Somewhere, deep inside - so deep she could hardly know where to find it should she need to look - something broke. It was during a particularly bad wave of pain - so bad she had to stop screaming because her throat had frozen. It had the same quality as the pain - fracturing along the same lines. The taste was different though. The word ‘damage’ flashed through her mind, followed by the color red. For an instant she was curious, then it faded. Not that it mattered. You see, breathing was now an issue. The pain was a thief, robbing her of everything human. Soon the room would be filled with the harsh sounds of her lungs laboring to catch a breath before shutting down entirely.

How analytical. To observe the decline of her body’s functions. Maybe this time she would pass out. Not that that would help. The pain would be there when she awakened - wringing her gut, shattering her stomach and chest. There were no pain pills, no morphine - nothing to help in any way. Addictive, they said. Mustn’t take, they said. Learn to live with it, they said. So there she was – alone; just her, the devil - and something else - something different. Something broken.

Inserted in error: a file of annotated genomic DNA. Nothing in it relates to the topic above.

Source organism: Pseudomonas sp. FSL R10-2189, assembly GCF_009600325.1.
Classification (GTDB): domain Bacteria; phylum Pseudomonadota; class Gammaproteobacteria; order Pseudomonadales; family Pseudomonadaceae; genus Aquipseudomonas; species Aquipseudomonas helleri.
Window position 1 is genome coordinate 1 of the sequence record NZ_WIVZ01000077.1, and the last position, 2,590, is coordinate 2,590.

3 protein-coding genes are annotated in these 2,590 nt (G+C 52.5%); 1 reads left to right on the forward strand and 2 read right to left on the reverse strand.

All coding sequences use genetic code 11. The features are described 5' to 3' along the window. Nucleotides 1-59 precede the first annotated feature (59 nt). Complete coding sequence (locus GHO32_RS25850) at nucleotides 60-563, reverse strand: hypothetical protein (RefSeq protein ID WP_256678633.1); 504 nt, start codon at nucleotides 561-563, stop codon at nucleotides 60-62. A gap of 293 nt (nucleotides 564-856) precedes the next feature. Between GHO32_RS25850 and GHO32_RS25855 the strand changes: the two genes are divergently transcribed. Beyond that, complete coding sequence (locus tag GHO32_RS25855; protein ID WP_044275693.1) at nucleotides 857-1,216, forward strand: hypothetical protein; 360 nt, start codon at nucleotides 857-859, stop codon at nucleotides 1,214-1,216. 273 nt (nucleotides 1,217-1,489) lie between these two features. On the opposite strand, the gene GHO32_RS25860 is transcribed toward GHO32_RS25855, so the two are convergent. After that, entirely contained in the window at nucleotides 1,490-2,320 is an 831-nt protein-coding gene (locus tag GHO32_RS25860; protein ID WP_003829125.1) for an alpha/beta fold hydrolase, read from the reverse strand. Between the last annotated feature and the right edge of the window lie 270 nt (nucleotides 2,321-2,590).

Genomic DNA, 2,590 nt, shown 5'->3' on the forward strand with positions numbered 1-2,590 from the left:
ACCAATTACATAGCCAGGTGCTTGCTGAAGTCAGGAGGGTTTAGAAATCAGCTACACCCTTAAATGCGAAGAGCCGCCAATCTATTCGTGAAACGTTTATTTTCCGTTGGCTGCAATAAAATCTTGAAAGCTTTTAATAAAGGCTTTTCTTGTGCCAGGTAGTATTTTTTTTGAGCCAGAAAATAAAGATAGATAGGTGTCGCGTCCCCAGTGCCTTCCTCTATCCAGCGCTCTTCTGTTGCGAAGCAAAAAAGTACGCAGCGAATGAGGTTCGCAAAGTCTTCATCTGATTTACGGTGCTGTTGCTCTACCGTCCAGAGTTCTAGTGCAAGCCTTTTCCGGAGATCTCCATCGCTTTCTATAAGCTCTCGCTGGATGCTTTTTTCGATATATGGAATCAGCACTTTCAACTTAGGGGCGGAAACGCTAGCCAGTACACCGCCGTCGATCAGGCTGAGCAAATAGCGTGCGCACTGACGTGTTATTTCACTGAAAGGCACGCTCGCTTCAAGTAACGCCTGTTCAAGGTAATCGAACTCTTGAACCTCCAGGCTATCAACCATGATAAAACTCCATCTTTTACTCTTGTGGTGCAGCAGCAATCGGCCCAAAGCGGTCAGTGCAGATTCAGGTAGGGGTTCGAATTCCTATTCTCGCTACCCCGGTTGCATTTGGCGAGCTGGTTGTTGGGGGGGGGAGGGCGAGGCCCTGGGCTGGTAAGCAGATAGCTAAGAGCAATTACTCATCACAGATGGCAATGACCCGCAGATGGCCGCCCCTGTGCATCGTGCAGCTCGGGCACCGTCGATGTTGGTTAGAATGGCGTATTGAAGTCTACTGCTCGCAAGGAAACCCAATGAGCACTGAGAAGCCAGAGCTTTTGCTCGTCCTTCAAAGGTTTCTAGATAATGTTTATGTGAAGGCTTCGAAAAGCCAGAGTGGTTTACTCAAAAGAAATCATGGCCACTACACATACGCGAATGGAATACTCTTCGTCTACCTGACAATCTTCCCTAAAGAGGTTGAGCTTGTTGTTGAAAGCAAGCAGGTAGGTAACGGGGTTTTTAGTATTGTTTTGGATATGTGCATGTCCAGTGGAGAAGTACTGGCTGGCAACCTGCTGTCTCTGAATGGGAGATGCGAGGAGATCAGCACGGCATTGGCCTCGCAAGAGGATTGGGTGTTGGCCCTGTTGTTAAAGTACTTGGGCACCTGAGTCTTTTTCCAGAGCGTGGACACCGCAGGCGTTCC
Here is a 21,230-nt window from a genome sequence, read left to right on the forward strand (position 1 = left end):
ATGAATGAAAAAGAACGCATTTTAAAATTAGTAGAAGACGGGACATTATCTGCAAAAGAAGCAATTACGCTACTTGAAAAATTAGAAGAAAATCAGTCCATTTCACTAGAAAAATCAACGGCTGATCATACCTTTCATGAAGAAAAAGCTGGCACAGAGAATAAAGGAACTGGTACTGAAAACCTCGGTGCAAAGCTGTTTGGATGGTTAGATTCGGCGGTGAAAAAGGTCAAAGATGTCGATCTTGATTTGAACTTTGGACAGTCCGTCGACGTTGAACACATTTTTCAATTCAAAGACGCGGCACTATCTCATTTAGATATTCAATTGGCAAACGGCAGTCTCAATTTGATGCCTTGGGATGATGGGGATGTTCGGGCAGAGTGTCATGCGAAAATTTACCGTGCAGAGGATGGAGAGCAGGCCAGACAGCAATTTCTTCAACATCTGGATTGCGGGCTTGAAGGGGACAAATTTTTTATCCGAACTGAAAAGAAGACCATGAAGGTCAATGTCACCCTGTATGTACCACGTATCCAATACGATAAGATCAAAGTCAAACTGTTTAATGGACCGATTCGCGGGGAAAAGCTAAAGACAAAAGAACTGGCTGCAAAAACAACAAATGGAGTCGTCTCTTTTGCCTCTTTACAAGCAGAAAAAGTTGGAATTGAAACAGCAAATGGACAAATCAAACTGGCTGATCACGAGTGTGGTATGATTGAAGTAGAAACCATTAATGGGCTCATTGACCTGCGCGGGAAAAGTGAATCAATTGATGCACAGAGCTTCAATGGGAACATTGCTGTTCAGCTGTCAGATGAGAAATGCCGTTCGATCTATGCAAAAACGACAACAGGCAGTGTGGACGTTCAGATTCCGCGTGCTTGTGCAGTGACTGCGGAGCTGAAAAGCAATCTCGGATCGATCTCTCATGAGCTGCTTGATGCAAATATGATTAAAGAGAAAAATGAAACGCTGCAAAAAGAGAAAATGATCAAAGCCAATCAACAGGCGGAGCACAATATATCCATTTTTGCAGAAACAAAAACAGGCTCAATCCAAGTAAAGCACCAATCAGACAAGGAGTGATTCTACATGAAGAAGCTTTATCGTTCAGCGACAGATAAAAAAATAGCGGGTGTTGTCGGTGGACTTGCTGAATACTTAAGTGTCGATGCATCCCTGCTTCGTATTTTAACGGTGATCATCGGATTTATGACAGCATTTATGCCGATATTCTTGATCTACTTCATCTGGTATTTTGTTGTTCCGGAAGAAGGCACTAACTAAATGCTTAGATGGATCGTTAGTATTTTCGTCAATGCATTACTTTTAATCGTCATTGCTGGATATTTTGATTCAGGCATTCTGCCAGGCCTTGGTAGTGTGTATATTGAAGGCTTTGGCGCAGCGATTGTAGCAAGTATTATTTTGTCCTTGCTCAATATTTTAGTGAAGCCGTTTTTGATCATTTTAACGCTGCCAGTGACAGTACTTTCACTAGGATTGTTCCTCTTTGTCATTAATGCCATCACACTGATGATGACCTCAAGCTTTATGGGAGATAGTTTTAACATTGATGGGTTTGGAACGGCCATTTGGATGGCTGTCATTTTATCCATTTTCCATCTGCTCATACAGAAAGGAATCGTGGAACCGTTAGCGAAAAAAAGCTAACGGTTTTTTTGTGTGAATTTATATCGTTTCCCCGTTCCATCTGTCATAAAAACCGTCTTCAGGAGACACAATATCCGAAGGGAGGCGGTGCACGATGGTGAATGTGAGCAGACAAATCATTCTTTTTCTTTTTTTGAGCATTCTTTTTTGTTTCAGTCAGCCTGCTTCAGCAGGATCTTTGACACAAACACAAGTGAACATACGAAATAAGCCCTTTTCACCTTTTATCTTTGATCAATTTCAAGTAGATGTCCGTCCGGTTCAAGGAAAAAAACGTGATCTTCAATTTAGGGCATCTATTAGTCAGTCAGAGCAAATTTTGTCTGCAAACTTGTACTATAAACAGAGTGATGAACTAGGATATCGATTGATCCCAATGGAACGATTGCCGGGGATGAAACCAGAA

Her husband was, as usual, at the other end of the house; as far away as possible from the consequences of her pain. Anywhere he couldn’t hear her screaming. Sometimes he would stand by the bed, stroking the dog, noting her pleas for help, cataloging her tears - detached and unmoving. From a distance she would see herself reach out, begging, pleading, threatening – or perhaps it was only in her imagination that she actually spoke. Her voice had given way months ago, vocal cords shredded, larynx gone. Her mouth certainly opened, like a little bird snapping and clicking till it received attention. But no real voice, no coherent sounds – just silence. Perhaps the pain had stolen that as well.